There was a rumor he had a girlfriend and lived with her.
The next few years my mother got sick, I started going up there a lot, she got sicker and in 2010 died. Shortly after, I resumed looking for him online, then started looking online in the local Salem papers. He was once donned the 'Poet of Salem' and maybe he'd be donned something else in print. Over the next couple of months I kept searching, and then I found a letter to the editor of the Salem News. It was signed Malcolm Miller:
February 28, 2011
To the Editor:
Salem's new motto, "still making history," is brilliantly puzzling. Opening a new yarn shop or restaurant is not exactly making history. While tourism dollars exist, so do people's sense of the mystery of being alive moment by moment without having to "make history."
Malcolm Miller Salem
There he was! I still couldn't find an address for him, but every few months there'd be a new letter published. It's how I tracked him. A few favorites:
February 20, 2013
To the Editor:
Is there anything sadder than talk shows? Is there anything more revealing of the banality of opinions? Silence, you are an improvement.
Malcolm Miller Salem
March 29, 2013
To the Editor:
Despite the media trying like anything to declare a great reckoning and powerful moment in church history, the truth is somewhat different and intrudes awkwardly as we pass closed churches. We have come to a historical crossroad at which the presence of God will rise in a new, greater way or disappear forever. The official church is not as alive as the sunlight tingling the late-winter air with gold. The poetry of being alive has won out over doctrine.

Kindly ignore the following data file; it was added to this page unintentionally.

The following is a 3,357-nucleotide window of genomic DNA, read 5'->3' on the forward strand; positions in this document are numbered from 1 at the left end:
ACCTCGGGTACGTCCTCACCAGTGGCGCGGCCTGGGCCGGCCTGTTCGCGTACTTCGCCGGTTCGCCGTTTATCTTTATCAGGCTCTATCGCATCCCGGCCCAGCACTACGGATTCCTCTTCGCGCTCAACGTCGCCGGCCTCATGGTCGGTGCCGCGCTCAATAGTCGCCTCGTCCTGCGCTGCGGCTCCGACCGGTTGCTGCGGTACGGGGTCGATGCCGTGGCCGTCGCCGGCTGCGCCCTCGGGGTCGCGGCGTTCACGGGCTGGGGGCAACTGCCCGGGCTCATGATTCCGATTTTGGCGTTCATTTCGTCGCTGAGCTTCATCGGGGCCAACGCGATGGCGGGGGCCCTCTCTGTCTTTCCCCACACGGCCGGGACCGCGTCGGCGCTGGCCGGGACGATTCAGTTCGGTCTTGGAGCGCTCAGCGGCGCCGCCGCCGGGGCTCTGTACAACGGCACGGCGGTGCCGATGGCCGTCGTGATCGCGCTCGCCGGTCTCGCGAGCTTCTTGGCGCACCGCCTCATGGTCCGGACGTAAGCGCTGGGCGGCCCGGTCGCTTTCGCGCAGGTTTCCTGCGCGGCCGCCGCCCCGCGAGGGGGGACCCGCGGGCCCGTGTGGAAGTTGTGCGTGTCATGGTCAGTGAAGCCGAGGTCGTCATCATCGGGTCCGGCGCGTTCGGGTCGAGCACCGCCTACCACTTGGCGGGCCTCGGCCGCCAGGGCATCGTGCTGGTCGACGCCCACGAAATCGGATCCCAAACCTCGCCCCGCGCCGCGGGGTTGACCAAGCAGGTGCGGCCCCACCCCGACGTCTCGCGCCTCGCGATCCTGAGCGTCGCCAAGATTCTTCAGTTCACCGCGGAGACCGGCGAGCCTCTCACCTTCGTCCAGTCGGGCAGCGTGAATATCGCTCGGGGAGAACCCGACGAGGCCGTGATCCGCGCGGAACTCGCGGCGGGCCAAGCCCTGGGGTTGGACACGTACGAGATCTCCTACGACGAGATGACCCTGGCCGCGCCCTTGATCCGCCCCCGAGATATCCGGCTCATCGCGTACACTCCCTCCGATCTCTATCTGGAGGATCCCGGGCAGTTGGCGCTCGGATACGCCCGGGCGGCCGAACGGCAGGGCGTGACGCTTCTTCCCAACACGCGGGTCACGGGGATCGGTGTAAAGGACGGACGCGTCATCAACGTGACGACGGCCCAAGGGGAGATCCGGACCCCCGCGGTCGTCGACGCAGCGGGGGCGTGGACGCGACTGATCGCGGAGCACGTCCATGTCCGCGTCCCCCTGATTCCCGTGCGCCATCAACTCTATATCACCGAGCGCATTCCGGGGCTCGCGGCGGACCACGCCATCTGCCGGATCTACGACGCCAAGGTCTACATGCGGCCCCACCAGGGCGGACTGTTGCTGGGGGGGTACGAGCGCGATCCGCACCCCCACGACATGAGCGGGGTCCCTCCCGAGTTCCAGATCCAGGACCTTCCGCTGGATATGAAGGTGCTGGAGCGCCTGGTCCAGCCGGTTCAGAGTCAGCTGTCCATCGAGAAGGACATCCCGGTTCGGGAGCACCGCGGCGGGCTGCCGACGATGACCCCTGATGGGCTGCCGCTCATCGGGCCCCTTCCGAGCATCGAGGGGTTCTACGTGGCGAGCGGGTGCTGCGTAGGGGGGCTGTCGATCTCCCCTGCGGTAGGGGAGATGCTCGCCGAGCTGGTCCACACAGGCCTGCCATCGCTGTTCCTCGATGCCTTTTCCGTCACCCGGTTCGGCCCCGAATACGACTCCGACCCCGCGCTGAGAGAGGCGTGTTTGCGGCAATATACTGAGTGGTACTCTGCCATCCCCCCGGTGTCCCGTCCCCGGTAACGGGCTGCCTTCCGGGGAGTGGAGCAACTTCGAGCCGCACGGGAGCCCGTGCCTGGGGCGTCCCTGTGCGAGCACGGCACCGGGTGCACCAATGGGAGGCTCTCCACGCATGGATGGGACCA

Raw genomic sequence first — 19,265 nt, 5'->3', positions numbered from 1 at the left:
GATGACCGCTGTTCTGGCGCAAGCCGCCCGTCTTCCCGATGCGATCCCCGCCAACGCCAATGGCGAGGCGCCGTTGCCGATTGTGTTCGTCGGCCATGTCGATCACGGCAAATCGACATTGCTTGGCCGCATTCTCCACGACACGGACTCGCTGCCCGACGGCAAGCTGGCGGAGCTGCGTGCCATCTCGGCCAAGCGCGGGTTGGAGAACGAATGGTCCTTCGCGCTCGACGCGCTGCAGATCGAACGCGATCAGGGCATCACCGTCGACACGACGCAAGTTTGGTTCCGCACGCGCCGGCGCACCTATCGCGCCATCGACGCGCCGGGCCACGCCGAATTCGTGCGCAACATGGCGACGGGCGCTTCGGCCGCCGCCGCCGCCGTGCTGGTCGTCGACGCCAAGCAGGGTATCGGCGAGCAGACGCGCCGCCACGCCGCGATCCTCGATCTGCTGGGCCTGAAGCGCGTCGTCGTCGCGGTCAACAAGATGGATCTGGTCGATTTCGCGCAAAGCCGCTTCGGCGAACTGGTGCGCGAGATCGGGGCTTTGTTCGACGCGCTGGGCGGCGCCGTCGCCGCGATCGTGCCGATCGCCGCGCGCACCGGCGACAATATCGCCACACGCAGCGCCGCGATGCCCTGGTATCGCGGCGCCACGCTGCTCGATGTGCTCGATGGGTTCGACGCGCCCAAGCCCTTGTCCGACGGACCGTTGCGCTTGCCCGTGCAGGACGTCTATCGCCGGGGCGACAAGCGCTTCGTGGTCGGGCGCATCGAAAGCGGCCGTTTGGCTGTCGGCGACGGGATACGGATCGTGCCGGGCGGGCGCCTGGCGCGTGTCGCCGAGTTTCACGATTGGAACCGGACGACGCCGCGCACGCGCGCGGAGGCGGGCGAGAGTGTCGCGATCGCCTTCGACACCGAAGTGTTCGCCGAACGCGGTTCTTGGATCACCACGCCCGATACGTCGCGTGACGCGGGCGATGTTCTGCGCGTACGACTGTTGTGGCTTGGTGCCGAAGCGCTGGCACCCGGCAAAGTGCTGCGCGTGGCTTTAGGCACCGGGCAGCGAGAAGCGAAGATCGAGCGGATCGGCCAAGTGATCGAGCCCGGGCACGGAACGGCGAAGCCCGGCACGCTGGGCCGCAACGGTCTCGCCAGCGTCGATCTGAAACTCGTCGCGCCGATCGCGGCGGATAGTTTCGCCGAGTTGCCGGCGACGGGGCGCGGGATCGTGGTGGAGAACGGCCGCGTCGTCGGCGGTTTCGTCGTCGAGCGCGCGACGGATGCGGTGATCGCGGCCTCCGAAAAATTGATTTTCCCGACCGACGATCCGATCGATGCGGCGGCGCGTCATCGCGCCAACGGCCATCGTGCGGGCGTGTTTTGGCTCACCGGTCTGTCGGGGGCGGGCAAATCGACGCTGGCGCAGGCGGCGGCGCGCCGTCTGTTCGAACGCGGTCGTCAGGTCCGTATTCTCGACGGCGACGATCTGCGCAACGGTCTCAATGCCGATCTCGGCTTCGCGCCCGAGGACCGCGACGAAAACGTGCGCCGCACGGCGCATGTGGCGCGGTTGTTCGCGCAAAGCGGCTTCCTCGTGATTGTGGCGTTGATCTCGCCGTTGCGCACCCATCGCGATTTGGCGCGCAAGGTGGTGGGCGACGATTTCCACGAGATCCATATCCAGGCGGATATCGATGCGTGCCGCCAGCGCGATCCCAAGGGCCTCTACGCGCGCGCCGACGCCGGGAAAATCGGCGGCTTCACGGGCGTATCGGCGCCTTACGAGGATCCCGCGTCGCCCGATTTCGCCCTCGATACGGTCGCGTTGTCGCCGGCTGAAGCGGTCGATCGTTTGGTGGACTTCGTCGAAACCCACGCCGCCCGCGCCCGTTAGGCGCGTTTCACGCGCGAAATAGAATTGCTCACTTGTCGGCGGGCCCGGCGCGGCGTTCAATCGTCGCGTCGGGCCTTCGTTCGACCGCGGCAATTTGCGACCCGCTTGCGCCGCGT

Malcolm Miller Salem
His letters also started showing up in the Jewish Journal, otherwise known as 'Your Community Newspaper.' My favorite of all, dated January 30, 2014:
MY COMMUNITY NEWSPAPER?
I have read the entire January 16 edition of the Journal and found no mention of me. Something is wrong. Please correct this shortcoming.
I got into a bi-monthly rhythm where I'd look for him and his letters. Reading his words I could hear his voice; he was as alive on the page as he had been in the flesh. He had such an influence on me; I'd be so excited to find a letter. I was looking for a clue to where he might be, I so wanted to see him. In November I did my usual search and instead I found his obituary. He had died in September.
Stunned, shocked - I was sure I'd see him again. Malcolm was invulnerable, to the world around him, to poverty, to what I imagined was a lack of love. I always thought Sandra dying made him eternally restless. He never spoke of it. I had hoped to sit with him with my own presence fully emerged, to be with Mal as Mal was, as I was. The enormity of his death also drove home that he was the last of my mother's immediate family. Now they were all gone.
A memorial was happening a few days after I found his obit, and I wasn't able to go. A week later I looked online for any record of it and found something written by a retired English professor from Salem State College, Rod Kessler. I found an address for him and reached out. Rod wrote back and we started writing.
Mal had been self-publishing books - hand writing poems and making copies of them, then dropping them off in mail slots to English professors at a local community college. He'd include a note: if you like the poems, please send $5 to a PO Box. Rod was one of the professors. He didn't read the poems, but over the years sent $5 whenever he received a booklet. Then Mal wrote a note to all that he was 80 (he was 83 when he died) and the booklet of poems they were receiving may be his last.